Antique Furniture Glossary
ADAM STYLE FURNITURE - This is the British neoclassical style that predominated from about 1760 to 1790. It was established by architect Robert Adam and his brother, James. Its characteristics are slender, graceful lines, refined shapes, and restrained ornamentation.
ART DECO FURNITURE - This furniture style was derived from an historic Paris exposition in 1925 that celebrated the marriage of art and industry in rejection of Art Nouveau. It introduced simple, streamlined forms that were interpreted in exotic woods and materials. American designers of the 1930s took this look further, using asymmetry, arcs, sleek lines, and geometric shapes not only in furniture, but also in architecture and a wide range of household objects.
ART NOUVEAU FURNITURE- This style is based on the "new art" of Europe in about 1875. Flowing, nearly freeform shapes from nature were carved and painted on furniture. An elongated, slightly curved line that ends in a more abrupt second curve is its most characteristic design.
ARTS AND CRAFTS FURNITURE- This is a furniture style and a movement that emerged in England toward the end of the 19th century in reaction to the excesses of the Victorian era and the Gay Nineties. Its craftsmanship has deliberately simple shapes with exposed joinery and spare ornamentation. William Morris and John Ruskin were among its proponents in England.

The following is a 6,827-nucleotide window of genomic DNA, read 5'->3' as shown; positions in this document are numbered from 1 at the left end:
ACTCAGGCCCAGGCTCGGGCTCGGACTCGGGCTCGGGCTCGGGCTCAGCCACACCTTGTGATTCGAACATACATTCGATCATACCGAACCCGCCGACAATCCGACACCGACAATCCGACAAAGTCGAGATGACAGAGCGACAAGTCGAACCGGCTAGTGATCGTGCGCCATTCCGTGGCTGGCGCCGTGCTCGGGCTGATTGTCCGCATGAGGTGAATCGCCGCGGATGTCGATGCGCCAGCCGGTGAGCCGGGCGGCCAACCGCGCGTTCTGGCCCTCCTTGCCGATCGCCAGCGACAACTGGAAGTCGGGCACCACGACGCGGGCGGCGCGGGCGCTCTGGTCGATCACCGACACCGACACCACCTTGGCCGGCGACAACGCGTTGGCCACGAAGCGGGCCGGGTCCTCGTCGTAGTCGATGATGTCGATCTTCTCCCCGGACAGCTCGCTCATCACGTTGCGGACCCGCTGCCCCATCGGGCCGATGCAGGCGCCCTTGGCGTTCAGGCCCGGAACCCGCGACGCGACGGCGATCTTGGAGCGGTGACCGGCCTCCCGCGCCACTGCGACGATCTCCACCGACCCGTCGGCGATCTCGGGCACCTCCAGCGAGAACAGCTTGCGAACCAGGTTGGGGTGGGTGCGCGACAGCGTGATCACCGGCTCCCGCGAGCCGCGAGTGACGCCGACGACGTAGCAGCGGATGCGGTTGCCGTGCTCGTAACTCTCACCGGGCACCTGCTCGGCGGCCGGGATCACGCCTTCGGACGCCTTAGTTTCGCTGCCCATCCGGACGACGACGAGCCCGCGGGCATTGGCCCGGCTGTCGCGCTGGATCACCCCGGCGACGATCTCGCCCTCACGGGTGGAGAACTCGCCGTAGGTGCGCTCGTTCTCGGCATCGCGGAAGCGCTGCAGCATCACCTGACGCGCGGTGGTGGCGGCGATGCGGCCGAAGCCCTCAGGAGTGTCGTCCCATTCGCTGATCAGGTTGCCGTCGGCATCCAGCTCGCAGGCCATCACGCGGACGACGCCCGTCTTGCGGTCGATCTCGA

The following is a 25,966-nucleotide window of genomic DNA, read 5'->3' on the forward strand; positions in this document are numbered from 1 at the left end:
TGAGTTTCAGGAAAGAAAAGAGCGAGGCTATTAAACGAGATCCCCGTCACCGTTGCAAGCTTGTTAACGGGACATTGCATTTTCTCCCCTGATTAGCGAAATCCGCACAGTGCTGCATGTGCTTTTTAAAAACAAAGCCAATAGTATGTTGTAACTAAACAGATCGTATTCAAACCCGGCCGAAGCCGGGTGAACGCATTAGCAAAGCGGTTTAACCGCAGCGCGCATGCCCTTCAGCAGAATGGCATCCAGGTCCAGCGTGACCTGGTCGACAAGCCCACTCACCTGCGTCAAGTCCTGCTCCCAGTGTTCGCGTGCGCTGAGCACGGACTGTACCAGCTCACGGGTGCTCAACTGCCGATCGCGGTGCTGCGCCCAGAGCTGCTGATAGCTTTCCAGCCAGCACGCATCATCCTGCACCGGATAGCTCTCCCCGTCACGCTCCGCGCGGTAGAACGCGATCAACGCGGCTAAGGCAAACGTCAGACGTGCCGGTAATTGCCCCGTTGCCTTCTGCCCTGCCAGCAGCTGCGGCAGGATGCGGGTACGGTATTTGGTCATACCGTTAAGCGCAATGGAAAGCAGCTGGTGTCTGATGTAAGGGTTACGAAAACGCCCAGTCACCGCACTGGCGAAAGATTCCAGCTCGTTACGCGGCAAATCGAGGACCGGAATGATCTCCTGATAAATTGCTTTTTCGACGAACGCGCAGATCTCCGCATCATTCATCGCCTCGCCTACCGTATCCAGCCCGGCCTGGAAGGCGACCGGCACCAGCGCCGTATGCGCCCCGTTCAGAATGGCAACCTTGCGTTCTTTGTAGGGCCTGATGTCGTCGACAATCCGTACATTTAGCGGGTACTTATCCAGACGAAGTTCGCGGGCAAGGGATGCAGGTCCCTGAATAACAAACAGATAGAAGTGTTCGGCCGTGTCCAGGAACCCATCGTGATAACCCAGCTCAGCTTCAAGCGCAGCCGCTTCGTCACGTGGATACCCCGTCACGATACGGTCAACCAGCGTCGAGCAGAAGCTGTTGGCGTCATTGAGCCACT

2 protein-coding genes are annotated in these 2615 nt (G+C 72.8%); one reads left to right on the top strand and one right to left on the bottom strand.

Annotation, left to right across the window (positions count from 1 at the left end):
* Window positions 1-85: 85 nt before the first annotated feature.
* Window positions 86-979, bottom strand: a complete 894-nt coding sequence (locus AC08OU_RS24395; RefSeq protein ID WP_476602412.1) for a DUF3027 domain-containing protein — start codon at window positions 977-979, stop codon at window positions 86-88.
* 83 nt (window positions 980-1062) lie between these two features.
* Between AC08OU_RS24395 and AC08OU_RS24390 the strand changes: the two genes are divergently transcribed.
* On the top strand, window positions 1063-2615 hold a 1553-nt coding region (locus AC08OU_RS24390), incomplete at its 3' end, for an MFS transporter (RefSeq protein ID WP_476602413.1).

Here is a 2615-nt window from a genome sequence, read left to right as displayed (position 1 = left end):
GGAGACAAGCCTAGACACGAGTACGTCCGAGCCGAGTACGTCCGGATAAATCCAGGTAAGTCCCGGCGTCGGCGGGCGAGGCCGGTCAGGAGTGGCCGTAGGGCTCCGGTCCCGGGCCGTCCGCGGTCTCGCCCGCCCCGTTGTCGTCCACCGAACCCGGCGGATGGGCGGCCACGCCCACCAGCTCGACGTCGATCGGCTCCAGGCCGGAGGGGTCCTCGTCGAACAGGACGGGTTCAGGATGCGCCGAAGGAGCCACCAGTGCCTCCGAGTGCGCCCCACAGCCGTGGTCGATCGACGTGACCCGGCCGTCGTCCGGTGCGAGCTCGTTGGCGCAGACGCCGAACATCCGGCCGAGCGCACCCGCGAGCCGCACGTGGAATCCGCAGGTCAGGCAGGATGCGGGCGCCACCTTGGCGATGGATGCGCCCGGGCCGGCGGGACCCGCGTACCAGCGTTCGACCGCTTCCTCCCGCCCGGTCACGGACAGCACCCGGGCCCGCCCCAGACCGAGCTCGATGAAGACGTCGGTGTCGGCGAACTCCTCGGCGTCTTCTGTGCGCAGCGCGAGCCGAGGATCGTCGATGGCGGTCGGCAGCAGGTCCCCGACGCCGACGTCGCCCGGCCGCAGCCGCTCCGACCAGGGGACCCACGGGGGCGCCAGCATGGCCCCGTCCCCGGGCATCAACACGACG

FEDERAL FURNITURE- This American furniture style is from 1780, following the Revolution, to 1830. It began by echoing the neoclassical styles of such English masters as Adam, Hepplewhite and Sheraton. It later took on influences from France. Duncan Phyfe is among its most notable craftsmen. Federal style furniture is refined and rectilinear, often with veneering and inlay. Brass feet and casters and brass-ring drawer and door pulls are common.
GEORGIAN FURNITURE- Refers to furniture styles that evolved during the long reign of England's three Georges, I, II, and III, from 1714 to 1795. Popular motifs were eagles' heads and claws, leaves, satyrs' masks, and lions' heads and claws.
VICTORIAN FURNITURE- This style was named for England's Queen Victoria, who reigned from 1837 to 1901. This style applied to English and American furniture of that time, particularly in the mid-years of her reign. That furniture elaborates on Rococo and Louis XV style, with exaggerated curves and size, lush upholstery, spools, and carvings. A characteristic is horsehair cushioning.
MISSION STYLE FURNITURE- The Mission style grew out of England’s late 19th Century Arts & Crafts movement, most closely identified with philosopher/ designer William Morris (whose wallpaper and fabric designs remain popular and in production). Morris and his allies believed England’s Industrial Revolution was undermining not only traditional craftsmanship, but the quality of everyday life. They struck out against cheap materials, shoddy workmanship and the excessive ornamentation of late Victorian furniture.
QUEEN ANNE FURNITURE- This style of furniture arose in England during the reign of Queen Anne, from 1702 to 1714, in a break from French influences. Walnut veneering was popular, and gentle, subtle curves added grace. This period marked the development of secretaries and china cupboards with serpentine arms, and soft, rounded frames and shapes.
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